Consciousness and Cognition 10 (1):1-25 (2001)

Abstract
The literature on time perception is discussed. This is done with reference both to the ''cognitive-timer'' model for time estimation and to the subjective experience of apparent duration. Three assumptions underlying the model are scrutinized. I stress the strong interplay among attention, arousal, and time perception, which is at the base of the cognitive-timer model. It is suggested that a multiplicative function of two key components (the number of subjective time units and their size) should predict apparent duration. Implications for other cognitive domains are drawn, and in particular an analogy is suggested between apparent duration and apparent movement
Keywords *Models  *Phenomenology  *Time  *Time Estimation  *Time Perception
Categories (categorize this paper)
DOI 10.1006/ccog.2000.0468
Options
Edit this record
Mark as duplicate
Export citation
Find it on Scholar
Request removal from index
Revision history

Download options

PhilArchive copy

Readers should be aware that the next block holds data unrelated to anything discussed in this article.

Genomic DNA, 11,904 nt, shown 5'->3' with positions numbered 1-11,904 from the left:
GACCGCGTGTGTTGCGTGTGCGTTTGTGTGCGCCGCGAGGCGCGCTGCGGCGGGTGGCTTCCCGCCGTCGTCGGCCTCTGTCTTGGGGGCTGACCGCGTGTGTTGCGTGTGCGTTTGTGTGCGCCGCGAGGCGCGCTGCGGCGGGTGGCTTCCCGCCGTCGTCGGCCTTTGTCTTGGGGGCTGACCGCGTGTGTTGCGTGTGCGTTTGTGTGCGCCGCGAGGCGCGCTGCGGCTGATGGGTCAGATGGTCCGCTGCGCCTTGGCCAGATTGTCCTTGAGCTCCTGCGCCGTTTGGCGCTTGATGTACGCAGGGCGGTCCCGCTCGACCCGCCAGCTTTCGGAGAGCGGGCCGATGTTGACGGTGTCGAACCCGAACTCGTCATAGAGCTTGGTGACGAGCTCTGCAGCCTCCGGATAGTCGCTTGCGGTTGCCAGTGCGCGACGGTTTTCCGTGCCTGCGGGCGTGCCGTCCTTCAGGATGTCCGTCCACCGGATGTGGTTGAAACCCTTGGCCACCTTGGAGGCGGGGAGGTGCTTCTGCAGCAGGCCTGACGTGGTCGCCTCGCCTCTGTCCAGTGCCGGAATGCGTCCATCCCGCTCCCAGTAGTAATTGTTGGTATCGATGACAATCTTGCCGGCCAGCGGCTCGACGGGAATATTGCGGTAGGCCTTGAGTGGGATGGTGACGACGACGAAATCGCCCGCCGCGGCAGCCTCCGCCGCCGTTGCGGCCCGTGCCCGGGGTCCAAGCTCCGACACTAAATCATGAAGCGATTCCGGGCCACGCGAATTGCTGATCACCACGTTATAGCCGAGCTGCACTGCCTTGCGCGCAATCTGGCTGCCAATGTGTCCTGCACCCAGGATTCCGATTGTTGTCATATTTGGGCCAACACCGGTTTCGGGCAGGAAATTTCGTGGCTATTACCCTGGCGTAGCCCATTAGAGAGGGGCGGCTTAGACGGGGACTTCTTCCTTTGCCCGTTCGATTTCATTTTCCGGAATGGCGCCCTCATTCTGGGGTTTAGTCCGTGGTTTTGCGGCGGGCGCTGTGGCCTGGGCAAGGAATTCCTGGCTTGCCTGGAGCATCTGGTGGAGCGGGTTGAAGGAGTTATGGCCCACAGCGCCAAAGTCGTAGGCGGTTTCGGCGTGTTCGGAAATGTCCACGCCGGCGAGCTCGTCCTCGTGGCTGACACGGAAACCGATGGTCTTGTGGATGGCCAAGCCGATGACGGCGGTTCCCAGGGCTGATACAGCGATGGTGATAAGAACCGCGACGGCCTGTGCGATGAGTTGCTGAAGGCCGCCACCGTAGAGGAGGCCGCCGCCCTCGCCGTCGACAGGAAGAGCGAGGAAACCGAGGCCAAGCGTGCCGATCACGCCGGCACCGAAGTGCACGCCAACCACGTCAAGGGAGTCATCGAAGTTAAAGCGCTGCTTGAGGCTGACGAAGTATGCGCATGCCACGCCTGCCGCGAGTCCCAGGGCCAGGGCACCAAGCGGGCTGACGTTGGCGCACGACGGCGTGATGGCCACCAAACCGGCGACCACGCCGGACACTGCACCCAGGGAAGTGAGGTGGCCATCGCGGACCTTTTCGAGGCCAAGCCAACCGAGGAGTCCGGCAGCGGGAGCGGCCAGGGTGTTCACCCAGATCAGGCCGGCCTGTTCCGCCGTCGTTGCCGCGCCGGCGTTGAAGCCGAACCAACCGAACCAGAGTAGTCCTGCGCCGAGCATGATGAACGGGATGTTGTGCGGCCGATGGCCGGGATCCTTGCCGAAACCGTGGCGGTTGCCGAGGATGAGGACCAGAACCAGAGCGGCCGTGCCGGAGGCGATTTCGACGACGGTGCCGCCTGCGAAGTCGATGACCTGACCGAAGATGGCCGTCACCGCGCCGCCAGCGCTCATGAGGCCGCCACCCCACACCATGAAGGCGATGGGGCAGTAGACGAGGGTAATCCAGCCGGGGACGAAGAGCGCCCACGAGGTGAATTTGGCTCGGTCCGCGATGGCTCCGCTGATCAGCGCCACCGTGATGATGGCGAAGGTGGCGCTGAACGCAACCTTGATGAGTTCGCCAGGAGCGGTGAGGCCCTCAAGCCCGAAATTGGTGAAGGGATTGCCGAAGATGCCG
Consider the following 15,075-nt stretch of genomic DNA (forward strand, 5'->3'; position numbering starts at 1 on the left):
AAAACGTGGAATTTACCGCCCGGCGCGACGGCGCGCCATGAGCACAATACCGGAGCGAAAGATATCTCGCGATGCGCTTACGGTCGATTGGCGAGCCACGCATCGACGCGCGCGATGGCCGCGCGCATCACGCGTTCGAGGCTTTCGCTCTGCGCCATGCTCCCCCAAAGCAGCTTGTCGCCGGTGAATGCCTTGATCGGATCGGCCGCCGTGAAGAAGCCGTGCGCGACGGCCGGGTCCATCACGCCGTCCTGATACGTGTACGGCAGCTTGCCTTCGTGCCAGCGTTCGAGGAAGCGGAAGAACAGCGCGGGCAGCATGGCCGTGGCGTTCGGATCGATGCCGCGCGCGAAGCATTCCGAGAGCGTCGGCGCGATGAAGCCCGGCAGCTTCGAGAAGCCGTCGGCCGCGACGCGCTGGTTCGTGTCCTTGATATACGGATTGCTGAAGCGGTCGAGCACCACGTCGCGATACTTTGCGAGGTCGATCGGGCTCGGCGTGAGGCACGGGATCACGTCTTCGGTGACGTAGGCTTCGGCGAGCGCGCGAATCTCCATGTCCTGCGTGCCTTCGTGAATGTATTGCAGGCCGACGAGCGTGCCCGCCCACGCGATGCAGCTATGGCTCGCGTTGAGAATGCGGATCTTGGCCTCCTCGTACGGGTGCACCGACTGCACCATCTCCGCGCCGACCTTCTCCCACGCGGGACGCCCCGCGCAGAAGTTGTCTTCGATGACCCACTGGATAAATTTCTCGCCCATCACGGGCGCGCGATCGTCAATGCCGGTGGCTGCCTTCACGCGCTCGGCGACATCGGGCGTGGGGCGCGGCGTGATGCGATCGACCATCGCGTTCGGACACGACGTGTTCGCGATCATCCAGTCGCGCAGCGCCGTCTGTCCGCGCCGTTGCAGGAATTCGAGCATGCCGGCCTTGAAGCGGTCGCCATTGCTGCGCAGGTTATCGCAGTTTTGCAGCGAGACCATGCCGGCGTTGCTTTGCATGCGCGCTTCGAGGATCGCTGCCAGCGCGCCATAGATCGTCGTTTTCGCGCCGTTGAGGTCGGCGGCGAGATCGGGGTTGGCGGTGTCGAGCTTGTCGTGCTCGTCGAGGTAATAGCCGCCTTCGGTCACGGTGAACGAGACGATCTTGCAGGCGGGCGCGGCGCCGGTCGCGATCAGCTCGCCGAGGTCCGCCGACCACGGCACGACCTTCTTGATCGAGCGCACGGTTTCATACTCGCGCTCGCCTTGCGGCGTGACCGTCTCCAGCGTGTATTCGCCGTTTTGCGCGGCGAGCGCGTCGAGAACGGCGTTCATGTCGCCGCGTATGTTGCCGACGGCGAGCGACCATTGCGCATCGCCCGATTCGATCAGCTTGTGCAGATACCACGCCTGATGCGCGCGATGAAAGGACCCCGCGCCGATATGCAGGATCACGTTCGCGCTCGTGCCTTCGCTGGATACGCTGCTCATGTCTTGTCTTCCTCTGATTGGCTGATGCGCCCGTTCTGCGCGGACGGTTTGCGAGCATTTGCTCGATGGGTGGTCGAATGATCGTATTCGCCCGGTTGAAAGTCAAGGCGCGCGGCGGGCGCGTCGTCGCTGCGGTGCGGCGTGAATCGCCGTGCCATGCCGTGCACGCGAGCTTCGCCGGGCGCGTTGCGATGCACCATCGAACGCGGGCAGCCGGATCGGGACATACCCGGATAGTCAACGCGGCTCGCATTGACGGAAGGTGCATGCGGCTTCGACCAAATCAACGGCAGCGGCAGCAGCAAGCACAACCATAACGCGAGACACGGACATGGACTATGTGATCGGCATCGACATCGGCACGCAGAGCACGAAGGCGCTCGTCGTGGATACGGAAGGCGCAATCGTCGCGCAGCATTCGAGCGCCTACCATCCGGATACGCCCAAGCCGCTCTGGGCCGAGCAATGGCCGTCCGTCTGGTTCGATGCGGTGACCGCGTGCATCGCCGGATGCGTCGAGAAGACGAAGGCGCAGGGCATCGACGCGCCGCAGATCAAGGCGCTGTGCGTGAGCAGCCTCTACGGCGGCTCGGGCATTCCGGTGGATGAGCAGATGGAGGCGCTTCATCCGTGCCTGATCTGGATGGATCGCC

Upload a copy of this paper     Check publisher's policy     Papers currently archived: 64,159
Through your library

References found in this work BETA

Fundamental Aspects of Cognitive Representation.Stephen Palmer - 1978 - In Eleanor Rosch & Barbara Lloyd (eds.), Cognition and Categorization. Lawrence Elbaum Associates. pp. 259-303.
Automatic and Effortful Processes in Memory.Lynn Hasher & Rose T. Zacks - 1979 - Journal of Experimental Psychology: General 108 (3):356-388.
On the Economy of the Human-Processing System.David Navon & Daniel Gopher - 1979 - Psychological Review 86 (3):214-255.

View all 27 references / Add more references

Citations of this work BETA

View all 10 citations / Add more citations

Similar books and articles

Analytics

Added to PP index
2009-01-28

Total views
104 ( #104,949 of 2,454,826 )

Recent downloads (6 months)
2 ( #303,284 of 2,454,826 )

How can I increase my downloads?

Downloads

My notes